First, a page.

I don’t know what happened to the morning person who was me for the greater part of my life. The girl who was always the first one awake, who needed no alarms to spring me from under the covers. Of all the changes the years have wrought, this turning time upside down is for me the most elemental. I was first as a child, a partner and a mother, who rose early and stared at the sleeping face beside me before silently slipping away. I dressed and walked the dog through empty streets and parks, creating special routes which passed my favorite trees, the ones with delicate feathery leaves. The stop by the house with the deep pink rosebushes with the sweetest rich scents. I was already ready for school as kid and finished with morning chores in time to breakfast with my husband and kids before we went our separate ways for the day.
Now I am awake long after most people have retired for the night. I think of all the people I love, sleeping away as I sit and think in the silence. Aside from an occasional rustle or a random bark outside, I hear nothing but the hum of ideas in my head. A part of each night is spent in nostalgia. The true meaning of nostalgia is “a wistful or excessively sentimental yearning for return to or of some past period or irrecoverable condition,” according to the Merriam-Webster dictionary. Sometimes my plaintive thoughts are about the innocent days before I understood that there were any significant functional problems in my family of origin. Sometimes they’re as simple as wishing that no one in my family had died. Unrealistic, to be sure, given my age. Still, I guess despite any family issues, I was worried less about the vulnerable world back in those days. I yearn to lay down the load of constant awareness. The world is exhausting.
For example, tonight I read about fossil fuel protestors who threw cans of tomato soup on Van Gogh’s Sunflowers painting. I’m trying really hard to understand that action. I support the elimination of dependence on fossil fuels. I believe in developing alternative sources of energy. I’m furious at the profit-mongering oil companies. But what is this weird symbolic gesture supposed to accomplish? A painting is a thing. A thing is not as important as saving the planet. Okay. But aside from getting some temporary media attention, what’s the endgame? I sit here, baffled. Back in the day, I felt the same way about throwing rocks. I couldn’t do it. I felt stupid and ineffectual.
Last night I was stewing about the way the television press was portraying revelations about operatives within the FBI having been avid supporters of the January 6th, 2021 insurrection at the U.S. Capitol. Their presentation’s emphasis was fundamentally shock that this bastion of federal law enforcement contained subversive elements which seemed bent on supporting an illegal effort to undermine a legitimate election. Why? The history of the FBI is fraught with conservative efforts to obstruct and vilify all kinds of U.S. citizens who appeared to threaten the status quo of the power elite in this country. Numerous exposes, going back to the agency’s inception with J. Edgar Hoover at its helm, have shown collusion with Joe McCarthy and his red scare tactics, to smearing the reputation of Martin Luther King and numerous civil rights activists of the 1950’s and 1960’s, to its spying on anti-war activists during the 1960’s and 1970’s. This is not a shining example of unprejudiced law enforcement. The nature of news delivery in this country, mostly truncated sound bites, doesn’t do much to educate the public. There’s no context for anything. When did history become so irrelevant to so many?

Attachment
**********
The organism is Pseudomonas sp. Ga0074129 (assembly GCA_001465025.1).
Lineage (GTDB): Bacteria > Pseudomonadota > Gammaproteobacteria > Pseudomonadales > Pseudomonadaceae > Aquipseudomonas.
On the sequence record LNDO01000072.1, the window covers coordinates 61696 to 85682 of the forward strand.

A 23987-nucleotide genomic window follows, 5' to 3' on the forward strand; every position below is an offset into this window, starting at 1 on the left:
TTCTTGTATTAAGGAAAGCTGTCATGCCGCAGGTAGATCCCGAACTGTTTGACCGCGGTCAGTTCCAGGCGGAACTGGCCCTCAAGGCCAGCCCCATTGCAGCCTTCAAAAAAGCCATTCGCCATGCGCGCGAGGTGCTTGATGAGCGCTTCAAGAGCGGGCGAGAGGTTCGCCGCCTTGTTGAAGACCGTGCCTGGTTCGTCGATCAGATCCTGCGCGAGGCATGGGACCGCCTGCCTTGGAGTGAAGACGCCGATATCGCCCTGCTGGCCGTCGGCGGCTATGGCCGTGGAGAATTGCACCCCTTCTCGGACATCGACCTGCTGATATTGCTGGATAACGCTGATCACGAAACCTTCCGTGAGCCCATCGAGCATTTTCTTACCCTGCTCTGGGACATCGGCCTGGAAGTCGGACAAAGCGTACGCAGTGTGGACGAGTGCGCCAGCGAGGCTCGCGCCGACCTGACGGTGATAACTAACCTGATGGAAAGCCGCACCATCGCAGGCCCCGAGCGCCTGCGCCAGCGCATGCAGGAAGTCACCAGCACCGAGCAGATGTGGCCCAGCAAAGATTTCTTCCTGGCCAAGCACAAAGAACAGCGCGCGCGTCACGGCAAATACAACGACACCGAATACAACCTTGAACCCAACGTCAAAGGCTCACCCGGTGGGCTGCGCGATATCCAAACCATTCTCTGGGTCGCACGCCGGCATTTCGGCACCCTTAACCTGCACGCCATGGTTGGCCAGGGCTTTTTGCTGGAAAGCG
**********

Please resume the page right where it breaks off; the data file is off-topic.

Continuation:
Sometimes in my soundless living room, I think about how even though I became a terrible student after my freshman year of high school, my appetite for learning has remained undiminished throughout my life. School and I were a bad fit. After doing everything right for the first nine years, I didn’t like the structure of my education. A classic underachiever from 10th grade forward, I managed to attain honors and scholarship awards through an unfair system of weighted classes based on potential. I thought that was wrong although I chose not to kick the proverbial gift horse in the mouth. In college, I did well in classes I liked and poorly in the others. I was busy trying to change the world. But I never stopped being interested in exploring new topics. I figure that maybe I was born with the need to feed my brain, even if I didn’t do it in a traditional way. In recent years with more time on my hands, I’ve been taking lots of classes about lots of topics. I’m grateful for Zoom and in fact, although personal camaraderie is something I need, the ease of learning while in my recliner dressed in old rags is pretty nice.
Hopper and Hitchcock: Spectatorship and Voyeurism in Art and Film – Smithsonian Institute class